Lee Rigby's Family Visit Scene Of Woolwich Murder (PICTURES)

Members of Drummer Lee Rigby's family visited the scene of his murder in Woolwich, south-east London, on Sunday. They laid flowers at the Woolwich Barracks where the 25-year-old soldier with the Royal Regiment of Fusiliers was based, and where hundreds of floral tributes have already been left by wellwishers.

Their visit came as Home Secretary Theresa May warned on Sunday there are potentially thousands of people at risk of being radicalised in the UK, as she indicated plans for a fresh crackdown on extremist groups. The family members arrived at the place where he was killed just before 12.40pm.

They hugged and comforted each other as they looked as some of the many thousands of floral tributes that have been left in memory of the soldier. They then crossed the road to look at the exact spot where he was murdered. One clutched a teddy bear, while others held baskets of flowers which they left at the scene. One woman tied a balloon with "dad" written across it. They then spent a few moments in reflection, still clutching each other.

Drummer Rigby's widow Rebecca, clutching a Peppa Pig soft toy, pinned a balloon with the words 'Dad in a million' close to the spot where her husband was killed. The soldier's mother Lyn, 46, holding a teddy bear, and stepfather Ian, 54, consoled each other as they walked along the wall of flowers, while dozens of passers-by lined the street in silence.

Lyn Rigby, mother of Drummer Lee Rigby, holding a teddy bear

Lyn Rigby collapsed on to the edge of the pavement as she violently wept, and sat on the kerb while other family members wrapped their arms around her. Some of the group appeared too overcome with emotion and got back inside the row of cars that had taken them to the scene. Others then crossed back to the other side of the road, which had been closed by police, where they continued to examine some of the many tributes.

They put their arms around one another and hugged before all getting inside the cars just after 1pm. The vehicles then drove off in the direction of the entrance to Woolwich barracks, just a few hundred yards up the road from the murder scene. The emotional scene was watched by hundreds of members of the public who had also gone to pay their respects to the soldier who was brutally killed on Wednesday.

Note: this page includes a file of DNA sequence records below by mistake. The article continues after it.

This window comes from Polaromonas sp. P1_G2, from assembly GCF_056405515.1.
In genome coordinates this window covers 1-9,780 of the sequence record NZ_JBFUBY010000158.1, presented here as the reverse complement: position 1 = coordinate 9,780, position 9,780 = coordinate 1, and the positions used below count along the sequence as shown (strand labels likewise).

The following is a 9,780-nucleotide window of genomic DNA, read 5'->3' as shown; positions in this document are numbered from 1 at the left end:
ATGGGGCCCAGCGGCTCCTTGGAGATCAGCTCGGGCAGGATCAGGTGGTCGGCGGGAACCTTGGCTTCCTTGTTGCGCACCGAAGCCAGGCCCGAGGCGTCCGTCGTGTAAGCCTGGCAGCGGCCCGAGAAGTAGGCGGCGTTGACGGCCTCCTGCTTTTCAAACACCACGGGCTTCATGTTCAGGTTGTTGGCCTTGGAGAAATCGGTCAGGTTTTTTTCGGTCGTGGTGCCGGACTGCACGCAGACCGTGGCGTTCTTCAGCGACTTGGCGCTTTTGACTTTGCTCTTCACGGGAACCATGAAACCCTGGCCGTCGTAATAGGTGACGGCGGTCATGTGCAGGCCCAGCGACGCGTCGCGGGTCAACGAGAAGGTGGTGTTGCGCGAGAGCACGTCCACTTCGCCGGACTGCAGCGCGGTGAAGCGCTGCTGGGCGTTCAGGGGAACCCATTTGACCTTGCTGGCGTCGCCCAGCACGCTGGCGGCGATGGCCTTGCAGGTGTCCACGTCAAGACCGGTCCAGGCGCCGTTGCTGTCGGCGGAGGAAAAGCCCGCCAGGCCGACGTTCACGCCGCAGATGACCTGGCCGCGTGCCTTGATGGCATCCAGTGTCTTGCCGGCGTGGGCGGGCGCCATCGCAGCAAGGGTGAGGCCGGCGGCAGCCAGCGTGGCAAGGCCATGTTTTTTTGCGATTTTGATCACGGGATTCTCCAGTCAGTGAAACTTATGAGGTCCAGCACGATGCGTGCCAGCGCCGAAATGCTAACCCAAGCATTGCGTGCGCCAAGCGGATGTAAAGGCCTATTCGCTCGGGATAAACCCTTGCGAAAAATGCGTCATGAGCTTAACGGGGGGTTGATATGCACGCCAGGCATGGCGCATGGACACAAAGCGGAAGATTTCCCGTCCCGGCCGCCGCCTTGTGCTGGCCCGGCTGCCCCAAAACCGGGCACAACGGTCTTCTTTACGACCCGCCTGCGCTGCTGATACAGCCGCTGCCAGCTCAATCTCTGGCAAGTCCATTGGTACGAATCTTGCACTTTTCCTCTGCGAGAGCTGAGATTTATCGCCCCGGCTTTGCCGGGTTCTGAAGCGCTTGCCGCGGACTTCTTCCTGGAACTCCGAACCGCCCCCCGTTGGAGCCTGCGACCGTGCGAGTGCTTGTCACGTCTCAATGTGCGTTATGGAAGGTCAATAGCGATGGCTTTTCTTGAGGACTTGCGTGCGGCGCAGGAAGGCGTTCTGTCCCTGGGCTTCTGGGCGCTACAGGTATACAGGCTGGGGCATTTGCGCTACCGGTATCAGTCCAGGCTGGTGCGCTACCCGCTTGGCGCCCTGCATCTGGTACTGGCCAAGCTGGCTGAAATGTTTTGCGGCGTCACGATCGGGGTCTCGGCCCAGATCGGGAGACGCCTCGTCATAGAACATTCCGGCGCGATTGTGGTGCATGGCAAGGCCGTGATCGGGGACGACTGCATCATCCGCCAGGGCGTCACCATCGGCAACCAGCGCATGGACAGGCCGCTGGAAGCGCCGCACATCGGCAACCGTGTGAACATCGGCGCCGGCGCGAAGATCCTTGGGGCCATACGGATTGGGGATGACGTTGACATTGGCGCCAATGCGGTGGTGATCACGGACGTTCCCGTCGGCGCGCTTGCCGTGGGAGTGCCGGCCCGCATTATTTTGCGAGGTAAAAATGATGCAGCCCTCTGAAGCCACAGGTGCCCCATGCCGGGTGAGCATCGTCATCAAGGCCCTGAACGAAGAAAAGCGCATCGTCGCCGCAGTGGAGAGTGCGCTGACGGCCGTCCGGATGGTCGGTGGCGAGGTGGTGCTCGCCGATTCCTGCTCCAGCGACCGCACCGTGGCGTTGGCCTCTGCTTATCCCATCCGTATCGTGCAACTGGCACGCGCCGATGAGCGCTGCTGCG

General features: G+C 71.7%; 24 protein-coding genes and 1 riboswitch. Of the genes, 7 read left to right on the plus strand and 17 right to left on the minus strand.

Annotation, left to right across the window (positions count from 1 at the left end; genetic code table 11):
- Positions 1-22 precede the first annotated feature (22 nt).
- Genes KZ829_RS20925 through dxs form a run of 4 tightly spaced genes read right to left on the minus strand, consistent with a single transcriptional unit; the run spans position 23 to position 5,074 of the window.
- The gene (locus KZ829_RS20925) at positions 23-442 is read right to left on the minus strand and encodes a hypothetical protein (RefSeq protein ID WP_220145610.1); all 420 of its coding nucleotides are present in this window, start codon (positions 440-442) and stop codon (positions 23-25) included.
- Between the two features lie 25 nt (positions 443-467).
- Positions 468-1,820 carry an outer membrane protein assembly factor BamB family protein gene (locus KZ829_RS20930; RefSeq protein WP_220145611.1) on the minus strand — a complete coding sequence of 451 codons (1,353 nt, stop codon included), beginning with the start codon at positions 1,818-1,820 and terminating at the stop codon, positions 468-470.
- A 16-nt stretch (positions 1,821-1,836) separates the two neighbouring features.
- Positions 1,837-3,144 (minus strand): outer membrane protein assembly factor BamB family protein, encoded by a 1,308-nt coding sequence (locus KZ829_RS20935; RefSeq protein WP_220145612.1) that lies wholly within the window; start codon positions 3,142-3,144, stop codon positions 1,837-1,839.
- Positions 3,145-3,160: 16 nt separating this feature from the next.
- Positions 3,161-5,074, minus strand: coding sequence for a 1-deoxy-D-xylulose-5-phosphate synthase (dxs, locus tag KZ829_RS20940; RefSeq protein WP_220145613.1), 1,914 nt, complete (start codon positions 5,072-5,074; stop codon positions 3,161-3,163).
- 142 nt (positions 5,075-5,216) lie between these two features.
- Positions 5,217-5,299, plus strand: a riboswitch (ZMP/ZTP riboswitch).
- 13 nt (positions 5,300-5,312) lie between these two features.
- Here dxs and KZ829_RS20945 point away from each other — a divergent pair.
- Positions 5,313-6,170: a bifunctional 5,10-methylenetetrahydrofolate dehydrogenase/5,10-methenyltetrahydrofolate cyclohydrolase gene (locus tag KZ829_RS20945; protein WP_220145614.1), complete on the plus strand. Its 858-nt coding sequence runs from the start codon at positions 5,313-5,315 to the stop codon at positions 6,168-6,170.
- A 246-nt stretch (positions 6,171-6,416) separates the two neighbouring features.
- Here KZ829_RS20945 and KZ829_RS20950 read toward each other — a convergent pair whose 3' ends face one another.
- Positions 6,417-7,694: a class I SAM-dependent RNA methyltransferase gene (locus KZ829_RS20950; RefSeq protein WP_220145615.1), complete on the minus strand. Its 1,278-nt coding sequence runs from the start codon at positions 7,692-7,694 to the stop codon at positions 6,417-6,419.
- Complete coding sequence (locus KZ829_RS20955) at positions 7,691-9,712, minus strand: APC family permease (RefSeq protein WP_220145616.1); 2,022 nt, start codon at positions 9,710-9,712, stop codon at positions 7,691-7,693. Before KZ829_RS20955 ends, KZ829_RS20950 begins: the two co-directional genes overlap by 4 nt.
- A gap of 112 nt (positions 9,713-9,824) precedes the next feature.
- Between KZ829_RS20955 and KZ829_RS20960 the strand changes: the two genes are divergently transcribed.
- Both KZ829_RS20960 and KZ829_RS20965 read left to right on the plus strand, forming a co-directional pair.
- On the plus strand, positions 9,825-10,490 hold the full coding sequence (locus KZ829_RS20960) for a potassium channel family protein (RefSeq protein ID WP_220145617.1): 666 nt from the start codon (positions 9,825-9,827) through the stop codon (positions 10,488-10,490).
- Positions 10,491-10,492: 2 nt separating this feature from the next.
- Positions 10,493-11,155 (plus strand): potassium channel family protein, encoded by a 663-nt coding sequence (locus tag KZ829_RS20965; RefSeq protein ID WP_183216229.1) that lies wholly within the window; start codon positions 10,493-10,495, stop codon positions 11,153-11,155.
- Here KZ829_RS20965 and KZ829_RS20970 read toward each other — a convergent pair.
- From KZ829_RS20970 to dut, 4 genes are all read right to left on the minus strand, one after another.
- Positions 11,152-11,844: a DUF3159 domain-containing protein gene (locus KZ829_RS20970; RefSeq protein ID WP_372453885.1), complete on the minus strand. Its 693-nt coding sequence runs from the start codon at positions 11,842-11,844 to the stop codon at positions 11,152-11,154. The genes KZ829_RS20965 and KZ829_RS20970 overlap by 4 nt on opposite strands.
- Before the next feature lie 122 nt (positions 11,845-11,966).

They were held back by police while the soldier's family visited, and looked on in respectful silence during the 20 minutes they were there. Among them were a large group of people from Woolwich Sikh Temple. Afterwards, Sewa Singh Nandhra got a large round of applause from the crowd of onlookers as he spoke on behalf of the Sikh community and urged everyone to stay peaceful and calm.

"We condemn what happened on Thursday in Woolwich," he said. "It is sheer terrorism, despicable and awful. We condemn violence and all sorts of similar acts. No cause on earth to justify such a killing or an act. Our condolences and sympathies lie with the family. We are parishioners and we have got to work to maintain the harmony between all the faiths and across all communities. We will work with them and I would urge everybody to support police to bring this episode to a satisfactory conclusion."

Members of the family also laid wreaths, marked "son", "husband" and "brother", with red and yellow flowers at the scene. A card tucked inside the wreath marked "husband" also read: "For my daddy". A message on the "husband" wreath read: "My hero, my soldier, my one true love. Until we meet again my angel I know you'll be watching over me and Jack. Love always xxx"

One of Drummer Rigby's sisters also left a photoframe with four pictures of them together in it. She wrote: "My brother, my best friend. So sorry this had to be you. Sleep well. Little sis, Sara xxxx." On the wall next to it was placed a bottle of HP sauce with a note saying "Your favourite. Love little sis Sara." Drummer Rigby's widow Rebecca also tied a card to the signpost near where the soldier died, which read "in memory of my wonderful husband".

Kenyan anti-terrorism police today confirmed that one of the suspects in Drummer Rigby's killing, Michael Adebolajo, 28, had previously been arrested in the country close to the border with Somalia, where al Qaida-linked militant group al-Shabab is based. Anti-terrorism unit head Boniface Mwaniki told the Associated Press he was arrested in 2010 along with five other men, all believed to have been preparing to train and fight with the group. He said Adebolajo was later deported.